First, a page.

Businessman realizes dream in renovations
He hopes East Dallas area will flourish
the dallas morning news
Jody Sowell Staff Writer of The Dallas Morning News
Broken glass speckles the courtyard of the Lakewood Apartments. A toilet sits on a walkway. Bright red signs warn of asbestos and order people to stay away from the Gaston Avenue building.
Yet where some notice only decay, developer Braden Power sees progress. Mr. Power, who bought the 30 year old apartments in August, has started renovating the complex after a lengthy fight to save the building
from the wrecking ball.
"It's a winwin situation," said Mr. Power, 27. "For the city, it increases the tax base. For the neighborhood, it turns an eyesore into an asset and one of the best looking buildings in the area.
"For the tenants, they have an apartment with low cost and character, and for me it's just a tremendous
He also hopes the complex which neighbors and former tenants once thought was beyond saving will
inspire other developers to renovate the 1950's and'60's era apartment complexes that line Gaston from Old East Dallas to the Lakewood neighborhood.
City Council member Craig McDaniel, who lives a block off Gaston, said he is confident that Mr. Power will be able to achieve his goals.
"I'm looking forward to having a nice neighbor," Mr. McDaniel said. "In the end, his stuff looks good, and
what's really good about him is he lives in the area and he has a personal stake in what happens in the
But it hasn't been an easy process. Mr. Power's project was delayed by neighbors who wanted the complex torn down and by banks that were not willing to finance the work.
Clearing those hurdles has given him cause to be impressed when he stands amid the destruction that the
renovation has wrought.
"It's been a long battle to get to this point," said Mr. Power, who specializes in East Dallas renovations.
"You can't imagine the trials and tribulations that we have gone through. It was a nightmare, a complete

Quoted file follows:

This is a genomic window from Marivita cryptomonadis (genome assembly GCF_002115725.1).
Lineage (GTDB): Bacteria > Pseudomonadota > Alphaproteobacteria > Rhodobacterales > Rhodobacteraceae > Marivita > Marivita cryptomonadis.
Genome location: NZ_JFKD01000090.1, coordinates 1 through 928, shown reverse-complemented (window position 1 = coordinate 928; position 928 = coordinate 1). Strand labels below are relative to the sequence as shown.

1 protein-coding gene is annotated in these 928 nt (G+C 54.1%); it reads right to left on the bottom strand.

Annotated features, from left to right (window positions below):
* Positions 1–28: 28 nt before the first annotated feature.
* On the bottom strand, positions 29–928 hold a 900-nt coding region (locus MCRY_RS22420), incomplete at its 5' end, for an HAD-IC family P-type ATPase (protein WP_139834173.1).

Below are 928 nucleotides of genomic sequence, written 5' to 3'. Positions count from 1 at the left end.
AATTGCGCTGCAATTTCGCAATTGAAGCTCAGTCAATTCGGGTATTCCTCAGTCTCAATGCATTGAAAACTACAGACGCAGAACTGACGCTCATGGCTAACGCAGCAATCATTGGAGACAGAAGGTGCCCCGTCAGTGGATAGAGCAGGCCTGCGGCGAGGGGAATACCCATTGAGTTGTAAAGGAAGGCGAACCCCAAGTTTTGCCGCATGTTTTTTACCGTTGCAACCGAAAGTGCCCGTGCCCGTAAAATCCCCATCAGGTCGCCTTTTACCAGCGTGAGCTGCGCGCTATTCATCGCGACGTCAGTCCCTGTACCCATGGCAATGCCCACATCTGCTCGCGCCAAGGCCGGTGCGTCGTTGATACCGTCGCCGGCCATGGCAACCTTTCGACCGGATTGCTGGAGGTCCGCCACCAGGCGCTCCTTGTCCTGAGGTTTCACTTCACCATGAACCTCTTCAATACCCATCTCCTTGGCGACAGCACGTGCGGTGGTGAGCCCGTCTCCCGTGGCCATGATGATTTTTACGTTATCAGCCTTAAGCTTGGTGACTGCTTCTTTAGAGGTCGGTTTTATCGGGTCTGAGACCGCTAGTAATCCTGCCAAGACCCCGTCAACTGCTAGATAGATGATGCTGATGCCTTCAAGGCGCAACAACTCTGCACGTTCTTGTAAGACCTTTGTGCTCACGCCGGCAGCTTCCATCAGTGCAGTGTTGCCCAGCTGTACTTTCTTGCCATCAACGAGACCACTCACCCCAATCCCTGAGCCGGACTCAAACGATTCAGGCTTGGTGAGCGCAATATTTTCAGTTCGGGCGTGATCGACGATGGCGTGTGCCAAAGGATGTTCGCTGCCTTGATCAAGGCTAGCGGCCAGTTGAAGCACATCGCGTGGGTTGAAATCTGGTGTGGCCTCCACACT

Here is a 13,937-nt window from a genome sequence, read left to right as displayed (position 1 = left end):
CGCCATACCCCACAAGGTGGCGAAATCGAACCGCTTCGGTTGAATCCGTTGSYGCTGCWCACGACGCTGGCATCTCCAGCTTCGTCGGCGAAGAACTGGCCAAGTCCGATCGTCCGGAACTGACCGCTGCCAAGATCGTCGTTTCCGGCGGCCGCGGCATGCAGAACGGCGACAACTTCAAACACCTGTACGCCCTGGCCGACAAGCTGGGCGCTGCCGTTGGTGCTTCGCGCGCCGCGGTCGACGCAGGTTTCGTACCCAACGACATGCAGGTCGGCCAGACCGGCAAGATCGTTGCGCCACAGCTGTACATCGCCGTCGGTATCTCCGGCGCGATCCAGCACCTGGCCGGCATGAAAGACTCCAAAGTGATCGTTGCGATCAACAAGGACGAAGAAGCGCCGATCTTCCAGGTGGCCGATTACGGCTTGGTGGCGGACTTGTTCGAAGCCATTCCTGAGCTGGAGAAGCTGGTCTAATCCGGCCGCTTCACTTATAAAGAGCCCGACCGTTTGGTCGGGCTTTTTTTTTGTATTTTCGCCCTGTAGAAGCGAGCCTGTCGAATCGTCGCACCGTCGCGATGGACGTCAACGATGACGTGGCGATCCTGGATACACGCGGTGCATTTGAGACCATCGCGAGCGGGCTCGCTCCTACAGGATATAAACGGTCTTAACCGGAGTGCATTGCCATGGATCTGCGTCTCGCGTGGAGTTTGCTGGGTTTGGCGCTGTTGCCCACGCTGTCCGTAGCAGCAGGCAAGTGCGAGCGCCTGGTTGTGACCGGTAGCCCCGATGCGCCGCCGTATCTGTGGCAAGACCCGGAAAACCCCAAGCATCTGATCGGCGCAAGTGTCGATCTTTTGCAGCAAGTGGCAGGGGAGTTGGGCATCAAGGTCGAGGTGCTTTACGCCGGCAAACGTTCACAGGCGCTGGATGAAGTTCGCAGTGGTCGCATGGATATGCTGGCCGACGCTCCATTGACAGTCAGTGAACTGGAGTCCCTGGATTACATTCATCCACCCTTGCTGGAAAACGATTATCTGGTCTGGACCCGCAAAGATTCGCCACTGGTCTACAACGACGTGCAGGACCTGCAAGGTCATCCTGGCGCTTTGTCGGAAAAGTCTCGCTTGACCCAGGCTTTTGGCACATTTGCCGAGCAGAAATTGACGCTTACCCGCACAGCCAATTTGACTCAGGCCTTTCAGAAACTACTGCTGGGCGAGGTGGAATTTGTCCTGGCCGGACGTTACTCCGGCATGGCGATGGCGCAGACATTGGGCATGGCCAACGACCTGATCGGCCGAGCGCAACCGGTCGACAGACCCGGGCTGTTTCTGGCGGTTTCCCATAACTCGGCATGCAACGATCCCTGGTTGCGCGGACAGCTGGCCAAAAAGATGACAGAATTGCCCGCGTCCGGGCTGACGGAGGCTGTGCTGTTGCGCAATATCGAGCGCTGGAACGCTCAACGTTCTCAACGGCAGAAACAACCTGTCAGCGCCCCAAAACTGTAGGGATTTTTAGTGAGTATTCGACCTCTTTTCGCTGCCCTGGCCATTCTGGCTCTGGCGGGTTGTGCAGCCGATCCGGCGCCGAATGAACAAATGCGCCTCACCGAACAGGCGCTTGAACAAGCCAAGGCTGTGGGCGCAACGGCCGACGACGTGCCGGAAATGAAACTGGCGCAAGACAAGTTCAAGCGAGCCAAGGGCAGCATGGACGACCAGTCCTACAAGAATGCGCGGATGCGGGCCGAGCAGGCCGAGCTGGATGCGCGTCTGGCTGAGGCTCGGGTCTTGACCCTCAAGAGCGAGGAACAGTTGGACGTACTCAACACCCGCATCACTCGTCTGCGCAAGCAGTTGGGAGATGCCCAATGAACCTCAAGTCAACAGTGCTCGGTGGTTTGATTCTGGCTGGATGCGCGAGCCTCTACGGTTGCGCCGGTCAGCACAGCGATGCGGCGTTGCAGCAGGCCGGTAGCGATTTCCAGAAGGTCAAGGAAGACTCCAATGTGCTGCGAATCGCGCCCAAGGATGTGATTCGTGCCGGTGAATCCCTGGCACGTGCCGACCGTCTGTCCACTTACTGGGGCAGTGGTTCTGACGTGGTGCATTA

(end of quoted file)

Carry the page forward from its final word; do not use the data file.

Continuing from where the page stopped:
The complex was known for its problems well before its future became news last year: Raw sewage seeped
into people's apartments, ceilings collapsed, roaches crawled everywhere, and vandals occupied vacant
apartments. As many as eight people were living in some of the 45 apartments.
"I don't think we're doing the poor any favors by allowing them to live in substandard housing," he said.
"The places simply weren't built to accommodate families. I think we are overtaxing the properties."
While Mr. Power negotiated to buy the property, city officials ordered the complex torn down. But a state
district judge threw out the demolition order because the city had failed to file appropriate documents in the case.
The reprieve allowed Mr. Power to close the deal. Meanwhile, the Housing Crisis Center advocacy group
brokered a settlement with the former owner that paid $6,000 in relocation money to the building's remaining tenants.
Despite its condition, Mr. Power said he bought the $100,000 property for its possibilities. He hopes to reopen the apartments in October after spending more than $1 million to fix them up.
The new onebedroom units 1,000 square foot apartments with French doors won't have much in common
with their predecessors. Some will include 16 foot ceilings.
Mr. Power said the apartments sit in an ideal location minutes from downtown and near Swiss Avenue and
the Munger Avenue Historic District.
"You don't always have to tear it down and start over," he said. "You have to make them an asset to the
community." Mr. Power said that's what he is doing.
"We're going way far and beyond what anyone has done on Gaston," he said. "We felt like we had to go a
step beyond. We are the first ones on the street doing something.
Mr. McDaniel said he believes the renovation could be a shot in the arm for the community.
"It's only natural that the properties along Gaston will follow suit," he said. "These neighborhoods were among the first ever developed in Dallas. They were real popular then, and I think they're going to come back.
Copyright 1996 The Dallas Morning News Company